Abstract: Uneaten food, whether by patients or unserved, is considered food waste. Plate waste is the remaining, uneaten food after being served to patients in the hospital. The uneaten food has a cascading environmental impact on increasing the amount of food grown or raised, energy in transport of food to hospitals, and impact of methane and carbon dioxide from landfilling the uneaten food. Food waste has been measured either by weight or visual estimation. About 500 hospitals world-wide have had food waste studies and about half are in Europe. This study is the first to quantify the limited data on different strategies for improving food waste results. There were 92 studies that documented improvement of food waste, with the single biggest change being tailoring the food choice to the individual patient's desire for food. Unserved food waste was not considered in this review.
Keywords: hospitals; food waste; plate waste; food system improvement.
Service quality in private hospitals of Jammu and Kashmir: an empirical assessment from the district of Srinagar
by Shahid Hamid Raina, R.L. Bhat, Khursheed Hussain Dar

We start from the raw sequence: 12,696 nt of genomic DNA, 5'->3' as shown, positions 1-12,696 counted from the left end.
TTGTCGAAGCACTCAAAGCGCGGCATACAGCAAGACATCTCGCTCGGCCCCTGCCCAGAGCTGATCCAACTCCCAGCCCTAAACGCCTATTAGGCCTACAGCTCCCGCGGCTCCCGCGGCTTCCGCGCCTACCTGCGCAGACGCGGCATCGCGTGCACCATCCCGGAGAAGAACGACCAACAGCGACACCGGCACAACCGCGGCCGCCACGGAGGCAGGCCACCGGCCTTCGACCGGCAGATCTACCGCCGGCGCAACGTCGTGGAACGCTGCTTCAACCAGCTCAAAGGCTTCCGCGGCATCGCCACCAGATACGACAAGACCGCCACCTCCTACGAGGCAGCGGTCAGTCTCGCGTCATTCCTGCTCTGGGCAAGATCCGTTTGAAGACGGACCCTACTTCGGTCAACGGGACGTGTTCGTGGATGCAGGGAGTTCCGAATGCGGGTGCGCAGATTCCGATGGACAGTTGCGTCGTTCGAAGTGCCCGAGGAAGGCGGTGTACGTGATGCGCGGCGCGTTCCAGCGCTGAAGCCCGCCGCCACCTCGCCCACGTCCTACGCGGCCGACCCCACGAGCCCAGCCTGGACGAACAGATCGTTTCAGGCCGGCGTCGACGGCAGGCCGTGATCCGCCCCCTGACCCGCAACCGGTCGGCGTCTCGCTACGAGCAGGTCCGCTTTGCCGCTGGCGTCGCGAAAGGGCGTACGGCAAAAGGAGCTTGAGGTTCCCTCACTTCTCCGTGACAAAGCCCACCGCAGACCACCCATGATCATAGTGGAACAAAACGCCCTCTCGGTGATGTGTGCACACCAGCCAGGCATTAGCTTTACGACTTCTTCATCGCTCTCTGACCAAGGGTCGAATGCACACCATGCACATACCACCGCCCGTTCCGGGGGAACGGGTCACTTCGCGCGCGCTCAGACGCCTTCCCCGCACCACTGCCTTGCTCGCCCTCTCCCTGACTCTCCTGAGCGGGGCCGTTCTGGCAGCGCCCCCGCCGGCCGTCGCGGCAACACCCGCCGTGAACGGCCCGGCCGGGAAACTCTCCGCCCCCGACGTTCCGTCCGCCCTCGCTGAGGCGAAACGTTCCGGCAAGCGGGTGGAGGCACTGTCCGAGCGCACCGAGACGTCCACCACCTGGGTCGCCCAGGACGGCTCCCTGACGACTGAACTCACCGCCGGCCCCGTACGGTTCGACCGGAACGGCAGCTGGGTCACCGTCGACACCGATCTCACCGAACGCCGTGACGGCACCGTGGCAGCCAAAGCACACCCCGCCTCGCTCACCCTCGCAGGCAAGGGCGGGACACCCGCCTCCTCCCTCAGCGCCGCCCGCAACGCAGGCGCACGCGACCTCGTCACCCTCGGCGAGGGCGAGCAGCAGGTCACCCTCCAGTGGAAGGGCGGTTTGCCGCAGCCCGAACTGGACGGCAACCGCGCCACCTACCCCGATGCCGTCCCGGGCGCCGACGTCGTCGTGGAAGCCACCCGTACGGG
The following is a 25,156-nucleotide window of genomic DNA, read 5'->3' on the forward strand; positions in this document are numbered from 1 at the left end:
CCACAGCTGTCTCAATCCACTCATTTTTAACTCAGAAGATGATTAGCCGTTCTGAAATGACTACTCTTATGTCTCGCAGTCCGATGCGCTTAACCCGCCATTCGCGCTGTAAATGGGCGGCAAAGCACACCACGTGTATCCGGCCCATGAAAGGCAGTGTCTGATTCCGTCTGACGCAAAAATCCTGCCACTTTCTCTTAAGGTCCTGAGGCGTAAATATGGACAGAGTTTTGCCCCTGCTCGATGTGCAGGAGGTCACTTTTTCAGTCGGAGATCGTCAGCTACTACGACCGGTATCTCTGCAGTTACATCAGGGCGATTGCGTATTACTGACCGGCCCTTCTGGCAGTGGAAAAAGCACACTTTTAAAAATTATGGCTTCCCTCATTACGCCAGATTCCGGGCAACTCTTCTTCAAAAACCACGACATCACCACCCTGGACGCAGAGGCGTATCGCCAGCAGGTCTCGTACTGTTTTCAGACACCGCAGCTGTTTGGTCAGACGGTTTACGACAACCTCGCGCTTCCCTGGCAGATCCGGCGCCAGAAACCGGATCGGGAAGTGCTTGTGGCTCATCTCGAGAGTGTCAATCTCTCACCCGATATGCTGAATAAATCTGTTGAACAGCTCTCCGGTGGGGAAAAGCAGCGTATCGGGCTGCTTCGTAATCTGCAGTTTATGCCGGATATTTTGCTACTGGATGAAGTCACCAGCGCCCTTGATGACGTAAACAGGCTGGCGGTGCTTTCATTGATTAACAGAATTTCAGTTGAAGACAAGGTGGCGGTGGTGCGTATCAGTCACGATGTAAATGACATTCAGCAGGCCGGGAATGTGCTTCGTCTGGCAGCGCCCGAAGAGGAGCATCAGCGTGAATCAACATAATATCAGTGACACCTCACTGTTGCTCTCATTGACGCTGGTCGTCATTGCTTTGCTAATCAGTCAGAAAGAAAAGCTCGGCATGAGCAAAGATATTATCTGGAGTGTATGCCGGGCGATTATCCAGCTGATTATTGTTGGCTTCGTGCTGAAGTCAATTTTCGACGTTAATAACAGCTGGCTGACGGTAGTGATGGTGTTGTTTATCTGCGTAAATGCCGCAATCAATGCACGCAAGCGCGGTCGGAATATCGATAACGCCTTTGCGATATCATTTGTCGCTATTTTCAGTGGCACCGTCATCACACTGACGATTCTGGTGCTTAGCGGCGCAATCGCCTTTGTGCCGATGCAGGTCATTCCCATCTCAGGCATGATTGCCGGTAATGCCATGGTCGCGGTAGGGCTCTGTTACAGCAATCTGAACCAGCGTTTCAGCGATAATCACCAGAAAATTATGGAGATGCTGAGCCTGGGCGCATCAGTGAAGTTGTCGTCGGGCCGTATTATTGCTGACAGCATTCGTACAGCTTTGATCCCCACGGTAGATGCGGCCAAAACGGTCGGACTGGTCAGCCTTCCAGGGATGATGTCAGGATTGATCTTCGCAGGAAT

Abstract: The growing middle class, increased health consciousness and inadequate public health facilities have led to an enormous growth of the private healthcare sector in India. There is a general notion that private hospitals provide better service quality than public hospitals, which has also been upheld by various studies across the globe. However, given the poor condition of public hospitals in India, their service quality cannot serve as a benchmark for private hospitals. The aim of the present study is to evaluate the service quality of private hospitals in Srinagar District of India from the perspective of outpatients. The study has used the SERVQUAL model to determine the overall service quality and gaps between perceptions and expectations of outpatients regarding service quality attributes in sample private hospitals. A cross-sectional study has been done during December 2015 in Srinagar District of India. The sample consisted of 100 outpatients selected purposively from six private hospitals. The gaps in service quality were determined by subtracting the expectations of outpatients from their perceptions. The statistical significance of differences in mean perceptions and mean expectations of sample outpatients was tested by employing a dependent sample t-test. The results revealed that there existed a statistically significant difference between total mean perceptions and total mean expectations of patients across all the dimensions and variables of healthcare service quality (p<0.05) except for three variables (hospital being visually appealing; floor being clean; and, the hospital having regular water supply). The overall service quality of -1.22 implies that the private hospitals in Srinagar District are far from meeting the expectations of patients. Also, the difference between mean expectations and perceptions regarding service quality across gender and education levels was found to be statistically significant (p<0.05). The limitations of the present study include a smaller sample size; only one type of patients (outpatients) as respondents; and, consideration of functional service quality only.